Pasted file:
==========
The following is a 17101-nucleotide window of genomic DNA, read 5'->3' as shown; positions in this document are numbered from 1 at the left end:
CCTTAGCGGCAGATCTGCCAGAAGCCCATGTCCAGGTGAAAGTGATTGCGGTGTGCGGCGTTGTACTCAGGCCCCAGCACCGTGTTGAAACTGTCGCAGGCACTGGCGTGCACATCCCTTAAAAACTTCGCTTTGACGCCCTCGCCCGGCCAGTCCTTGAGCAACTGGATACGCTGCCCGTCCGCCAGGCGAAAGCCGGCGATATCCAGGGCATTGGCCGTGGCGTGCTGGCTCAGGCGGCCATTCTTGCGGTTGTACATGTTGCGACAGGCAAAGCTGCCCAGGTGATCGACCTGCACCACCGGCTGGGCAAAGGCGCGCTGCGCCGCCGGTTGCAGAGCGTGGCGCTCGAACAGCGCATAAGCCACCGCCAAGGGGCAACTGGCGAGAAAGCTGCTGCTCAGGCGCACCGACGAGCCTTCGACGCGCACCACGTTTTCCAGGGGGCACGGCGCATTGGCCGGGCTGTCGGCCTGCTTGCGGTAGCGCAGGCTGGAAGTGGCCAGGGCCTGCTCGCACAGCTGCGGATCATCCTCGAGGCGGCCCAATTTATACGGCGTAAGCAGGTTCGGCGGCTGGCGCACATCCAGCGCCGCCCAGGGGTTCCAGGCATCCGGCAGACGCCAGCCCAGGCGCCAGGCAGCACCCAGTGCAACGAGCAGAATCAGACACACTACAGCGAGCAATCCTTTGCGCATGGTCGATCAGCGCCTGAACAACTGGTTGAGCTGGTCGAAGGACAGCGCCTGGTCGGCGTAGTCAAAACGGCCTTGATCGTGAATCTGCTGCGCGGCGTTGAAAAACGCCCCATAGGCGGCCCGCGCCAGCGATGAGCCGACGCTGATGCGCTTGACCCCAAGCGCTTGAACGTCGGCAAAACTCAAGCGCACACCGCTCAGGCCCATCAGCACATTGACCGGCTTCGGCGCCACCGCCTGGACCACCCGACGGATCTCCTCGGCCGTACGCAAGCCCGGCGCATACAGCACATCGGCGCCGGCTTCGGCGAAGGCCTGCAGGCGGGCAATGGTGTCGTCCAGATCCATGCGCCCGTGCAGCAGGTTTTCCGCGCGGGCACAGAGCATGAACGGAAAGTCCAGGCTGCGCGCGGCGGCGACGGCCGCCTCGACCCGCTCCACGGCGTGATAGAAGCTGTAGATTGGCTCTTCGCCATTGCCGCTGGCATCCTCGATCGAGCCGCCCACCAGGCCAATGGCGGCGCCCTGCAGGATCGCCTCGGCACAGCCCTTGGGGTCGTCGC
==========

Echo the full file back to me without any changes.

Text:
The following is a 17101-nucleotide window of genomic DNA, read 5'->3' as shown; positions in this document are numbered from 1 at the left end:
CCTTAGCGGCAGATCTGCCAGAAGCCCATGTCCAGGTGAAAGTGATTGCGGTGTGCGGCGTTGTACTCAGGCCCCAGCACCGTGTTGAAACTGTCGCAGGCACTGGCGTGCACATCCCTTAAAAACTTCGCTTTGACGCCCTCGCCCGGCCAGTCCTTGAGCAACTGGATACGCTGCCCGTCCGCCAGGCGAAAGCCGGCGATATCCAGGGCATTGGCCGTGGCGTGCTGGCTCAGGCGGCCATTCTTGCGGTTGTACATGTTGCGACAGGCAAAGCTGCCCAGGTGATCGACCTGCACCACCGGCTGGGCAAAGGCGCGCTGCGCCGCCGGTTGCAGAGCGTGGCGCTCGAACAGCGCATAAGCCACCGCCAAGGGGCAACTGGCGAGAAAGCTGCTGCTCAGGCGCACCGACGAGCCTTCGACGCGCACCACGTTTTCCAGGGGGCACGGCGCATTGGCCGGGCTGTCGGCCTGCTTGCGGTAGCGCAGGCTGGAAGTGGCCAGGGCCTGCTCGCACAGCTGCGGATCATCCTCGAGGCGGCCCAATTTATACGGCGTAAGCAGGTTCGGCGGCTGGCGCACATCCAGCGCCGCCCAGGGGTTCCAGGCATCCGGCAGACGCCAGCCCAGGCGCCAGGCAGCACCCAGTGCAACGAGCAGAATCAGACACACTACAGCGAGCAATCCTTTGCGCATGGTCGATCAGCGCCTGAACAACTGGTTGAGCTGGTCGAAGGACAGCGCCTGGTCGGCGTAGTCAAAACGGCCTTGATCGTGAATCTGCTGCGCGGCGTTGAAAAACGCCCCATAGGCGGCCCGCGCCAGCGATGAGCCGACGCTGATGCGCTTGACCCCAAGCGCTTGAACGTCGGCAAAACTCAAGCGCACACCGCTCAGGCCCATCAGCACATTGACCGGCTTCGGCGCCACCGCCTGGACCACCCGACGGATCTCCTCGGCCGTACGCAAGCCCGGCGCATACAGCACATCGGCGCCGGCTTCGGCGAAGGCCTGCAGGCGGGCAATGGTGTCGTCCAGATCCATGCGCCCGTGCAGCAGGTTTTCCGCGCGGGCACAGAGCATGAACGGAAAGTCCAGGCTGCGCGCGGCGGCGACGGCCGCCTCGACCCGCTCCACGGCGTGATAGAAGCTGTAGATTGGCTCTTCGCCATTGCCGCTGGCATCCTCGATCGAGCCGCCCACCAGGCCAATGGCGGCGCCCTGCAGGATCGCCTCGGCACAGCCCTTGGGGTCGTCGC